Emissions, Material Handling, Policy & Regulations, Water Treatment

Closing Coal Combustion Residual Ponds

Issue 2 and Volume 121.

By Ken Ladwig and Bruce Hensel, Electric Power Research Institute

Aerial view of a coal combustion residual (CCR) site. Photo Courtesy: EPRI

Coal combustion residual (CCRs) have historically been managed either in ponds (wet storage) or landfills (dry storage). Management in ponds is particularly prevalent in the eastern U.S., where ponds ranging in size from ten aces to several hundred acres have been in operation for decades. In 2015 the US Environmental Protection Agency (EPA) promulgated regulations that established requirements for disposal of CCR.

While the CCR Rule does not explicitly prohibit CCR management in ponds, the strict requirements for ponds, along with the subsequent passage of the Effluent Limitation Guidelines for Steam Electric Plants and the retirement of many older coal-fired power plants, combined to produce essentially the same effect, greatly accelerating pond closures.

EPA did not have permitting and enforcement authority under the CCR Rule, but instead relied on citizen lawsuits. In 2016, federal legislation was passed that provided states authority for implementation of the rule. This change clarified actions for most power companies, which were facing dual and sometimes conflicting regulatory requirements at the state and federal level. However, this is not expected to change the ultimate transition from wet to dry management of CCRs, and the attendant closure of many CCR ponds over the next 5 to 15 years. The remainder of this article discusses closure implementation under the federal CCR Rule (Part 257.100 – 257.104) for ponds containing CCRs derived from bituminous coal-fired plants. State implementation requirements must be as least as protective as the federal criteria.

Assessing the Options

The CCR Rule provides two basic closure options: closure in place (CIP) and closure by removal (CBR). CIP is typically simpler and less costly than CBR, and has been the alternative of choice in the past. CBR might be considered when consolidating CCR from smaller ponds into one location, or if leaving the pond in place would have a significant long-term impact on groundwater and surface water.

With CIP, a cap composed of compacted clay and often a geomembrane, is placed over the former impoundment to limit the amount of infiltration from precipitation or snow melt into the CCR. In some cases, the footprint of the facility may be consolidated prior to capping to 1) remove CCR from undesirable areas, for example immediately adjacent to water bodies, 2) provide material to build up appropriate slope to assure runoff from the cap, and/or 3) reduce the overall CCR management footprint.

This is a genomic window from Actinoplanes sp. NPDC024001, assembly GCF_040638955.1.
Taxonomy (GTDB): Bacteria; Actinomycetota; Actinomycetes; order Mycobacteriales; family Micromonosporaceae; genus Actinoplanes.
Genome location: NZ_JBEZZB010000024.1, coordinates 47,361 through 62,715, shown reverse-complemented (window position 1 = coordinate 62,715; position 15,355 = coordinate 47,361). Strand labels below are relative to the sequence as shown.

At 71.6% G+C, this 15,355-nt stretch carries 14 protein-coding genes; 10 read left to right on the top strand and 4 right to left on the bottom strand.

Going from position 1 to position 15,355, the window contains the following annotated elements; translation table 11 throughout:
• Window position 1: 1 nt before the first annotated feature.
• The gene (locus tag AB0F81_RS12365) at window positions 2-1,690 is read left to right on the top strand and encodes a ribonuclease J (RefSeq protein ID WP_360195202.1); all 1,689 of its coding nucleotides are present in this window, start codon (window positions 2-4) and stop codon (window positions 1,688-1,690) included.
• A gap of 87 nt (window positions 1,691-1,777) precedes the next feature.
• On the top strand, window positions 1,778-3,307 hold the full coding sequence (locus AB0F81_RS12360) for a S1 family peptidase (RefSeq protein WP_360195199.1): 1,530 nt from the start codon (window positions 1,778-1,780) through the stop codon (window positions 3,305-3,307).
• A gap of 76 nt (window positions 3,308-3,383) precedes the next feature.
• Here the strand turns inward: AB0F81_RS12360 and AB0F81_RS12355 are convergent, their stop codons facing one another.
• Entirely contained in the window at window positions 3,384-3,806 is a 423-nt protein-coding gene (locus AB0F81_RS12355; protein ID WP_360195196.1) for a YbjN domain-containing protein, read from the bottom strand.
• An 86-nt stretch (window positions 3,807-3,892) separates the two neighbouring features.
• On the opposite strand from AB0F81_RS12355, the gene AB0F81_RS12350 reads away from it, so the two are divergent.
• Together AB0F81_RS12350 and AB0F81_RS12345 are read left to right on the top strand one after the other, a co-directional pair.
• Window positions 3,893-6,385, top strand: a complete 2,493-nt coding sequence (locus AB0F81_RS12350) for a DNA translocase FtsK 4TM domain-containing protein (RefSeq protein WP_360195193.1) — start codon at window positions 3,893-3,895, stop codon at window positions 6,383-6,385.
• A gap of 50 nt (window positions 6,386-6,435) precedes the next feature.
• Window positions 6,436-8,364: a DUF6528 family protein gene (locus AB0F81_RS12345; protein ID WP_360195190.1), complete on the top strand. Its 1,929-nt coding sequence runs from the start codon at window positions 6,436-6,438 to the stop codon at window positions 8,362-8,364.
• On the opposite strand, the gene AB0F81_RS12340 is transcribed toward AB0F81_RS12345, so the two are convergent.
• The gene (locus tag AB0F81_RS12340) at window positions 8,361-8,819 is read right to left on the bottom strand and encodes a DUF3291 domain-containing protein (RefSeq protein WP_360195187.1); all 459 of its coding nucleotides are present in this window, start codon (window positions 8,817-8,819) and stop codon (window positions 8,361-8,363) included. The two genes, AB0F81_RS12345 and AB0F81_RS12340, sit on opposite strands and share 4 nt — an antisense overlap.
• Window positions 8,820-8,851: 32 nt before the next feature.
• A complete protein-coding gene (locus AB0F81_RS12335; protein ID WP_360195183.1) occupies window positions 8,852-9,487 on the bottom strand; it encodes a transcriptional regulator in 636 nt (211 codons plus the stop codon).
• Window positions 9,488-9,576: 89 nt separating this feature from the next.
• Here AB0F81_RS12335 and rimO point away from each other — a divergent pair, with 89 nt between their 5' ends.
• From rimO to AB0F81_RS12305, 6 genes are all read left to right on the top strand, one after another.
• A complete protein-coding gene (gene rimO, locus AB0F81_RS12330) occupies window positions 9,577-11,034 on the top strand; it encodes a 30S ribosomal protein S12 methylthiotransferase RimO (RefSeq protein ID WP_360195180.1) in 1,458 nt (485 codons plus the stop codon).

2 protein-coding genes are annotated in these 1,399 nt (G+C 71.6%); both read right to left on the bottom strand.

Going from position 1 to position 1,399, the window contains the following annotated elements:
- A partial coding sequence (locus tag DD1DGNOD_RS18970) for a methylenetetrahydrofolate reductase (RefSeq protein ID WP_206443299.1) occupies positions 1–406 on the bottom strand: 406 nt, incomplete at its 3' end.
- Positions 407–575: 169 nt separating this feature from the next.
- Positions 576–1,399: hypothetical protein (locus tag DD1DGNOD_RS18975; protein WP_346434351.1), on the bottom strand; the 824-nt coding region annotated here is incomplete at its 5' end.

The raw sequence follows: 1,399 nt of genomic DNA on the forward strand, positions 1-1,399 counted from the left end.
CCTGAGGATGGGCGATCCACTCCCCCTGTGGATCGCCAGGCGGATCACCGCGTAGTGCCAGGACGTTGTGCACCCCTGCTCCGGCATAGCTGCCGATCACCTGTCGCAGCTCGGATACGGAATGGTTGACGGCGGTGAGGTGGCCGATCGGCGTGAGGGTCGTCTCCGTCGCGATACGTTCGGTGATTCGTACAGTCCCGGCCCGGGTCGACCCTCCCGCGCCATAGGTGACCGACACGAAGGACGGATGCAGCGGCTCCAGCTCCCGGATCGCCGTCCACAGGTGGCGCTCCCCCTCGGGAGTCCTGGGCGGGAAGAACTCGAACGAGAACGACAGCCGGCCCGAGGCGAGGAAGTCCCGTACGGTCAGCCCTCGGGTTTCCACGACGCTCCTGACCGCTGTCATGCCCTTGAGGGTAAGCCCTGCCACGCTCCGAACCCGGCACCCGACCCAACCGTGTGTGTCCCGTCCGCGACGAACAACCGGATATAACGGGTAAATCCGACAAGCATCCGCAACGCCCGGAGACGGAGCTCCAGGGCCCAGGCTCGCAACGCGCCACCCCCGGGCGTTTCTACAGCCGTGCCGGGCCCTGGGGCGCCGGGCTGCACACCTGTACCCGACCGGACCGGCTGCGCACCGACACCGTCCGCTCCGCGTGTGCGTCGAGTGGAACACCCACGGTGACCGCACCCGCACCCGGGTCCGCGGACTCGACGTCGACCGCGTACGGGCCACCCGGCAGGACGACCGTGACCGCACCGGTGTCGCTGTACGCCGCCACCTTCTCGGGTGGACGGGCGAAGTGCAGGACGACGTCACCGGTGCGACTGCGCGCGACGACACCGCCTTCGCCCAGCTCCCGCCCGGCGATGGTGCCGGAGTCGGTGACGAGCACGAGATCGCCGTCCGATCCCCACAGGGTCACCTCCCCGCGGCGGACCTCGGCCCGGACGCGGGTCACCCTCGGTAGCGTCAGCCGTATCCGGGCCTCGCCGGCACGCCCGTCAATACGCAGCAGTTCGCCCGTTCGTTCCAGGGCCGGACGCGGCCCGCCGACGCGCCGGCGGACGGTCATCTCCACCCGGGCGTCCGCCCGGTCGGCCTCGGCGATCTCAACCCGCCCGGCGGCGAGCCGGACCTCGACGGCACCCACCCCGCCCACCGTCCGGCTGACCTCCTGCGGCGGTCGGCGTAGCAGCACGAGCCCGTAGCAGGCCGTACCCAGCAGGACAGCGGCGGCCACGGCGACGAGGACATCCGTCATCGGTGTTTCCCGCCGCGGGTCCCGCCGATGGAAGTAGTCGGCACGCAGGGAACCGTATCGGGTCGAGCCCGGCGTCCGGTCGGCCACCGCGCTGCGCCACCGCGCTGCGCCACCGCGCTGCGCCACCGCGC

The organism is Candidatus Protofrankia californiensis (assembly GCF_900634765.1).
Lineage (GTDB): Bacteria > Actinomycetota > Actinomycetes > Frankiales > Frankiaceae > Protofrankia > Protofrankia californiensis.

With CBR, all of the CCR is excavated and taken to a lined landfill for disposal or to a beneficial use location. The landfill may be on site or off site; off-site facilities may be owned by the power company or by a third party. CBR to on-site landfills will typically have lower cost and lower impact to the surrounding community than CBR to off-site landfills, but on-site landfills are only possible if there is suitable space on the property.

While the cost of CIP is significantly less than CBR in most cases, choosing the most appropriate option for a site also depends on other factors, including but not limited to:

  • Environmental Impacts/Benefits
  • Community Impacts
  • Time to Completion
  • Sustainability Metrics

Integrating these factors with economic considerations and overall company management strategy can be a complex task.

A Decision Framework to Evaluate Closure Options

Given competing advantages and disadvantages between CIP and CBR, use of a scientific, quantifiable decision framework that considers beneficial and adverse impacts over multiple environmental and community pathways can aid evaluation of the two alternatives. Environmental pathways where the relative impact of CIP and CBR on chemical concentrations can be predicted and quantified include groundwater, surface water, and air. Quantifiable community impacts include inhalation of particulate matter generated during construction and material transport, construction worker safety, community safety as a result of increased truck traffic to and from the site, and green & sustainable remediation (GSR) measures such as energy use, greenhouse gas emissions, and raw material consumption.

Because of the multifaceted nature of these variables, a decision framework cannot provide an absolute determination on the best approach, rather, it provides a relative comparison of each variable to support an overall decision. Figure 1 provides an example of such a tool to evaluate the impacts (beneficial or adverse) of the two options, and the relative difference in impact between the closure options for each pathway.

Closure Options – 1

Example decision tool summary comparing relative impacts of closure in place (CIP) and closure by removal (CBR) for a hypothetical site.

Results of applying this framework will vary depending on site-specific variables, such as site size, hydrogeology, landfill availability, and proximity of the community. However, some generalizations can be drawn based on experience derived from using the decision tool:

  • Groundwater and Surface Water Quality: If groundwater or surface water quality was impacted by a facility prior to closure, CIP and CBR will have beneficial impacts; they are both effective if the base of CCR is above the water table and there are no lateral flows into the facility (non-intersecting groundwater table). CIP is generally less effective than CBR if there is a continuing source of groundwater flow through the CCR after capping (intersecting groundwater table). Because surface water impacts at closed facilities are derived from groundwater, the same relationship holds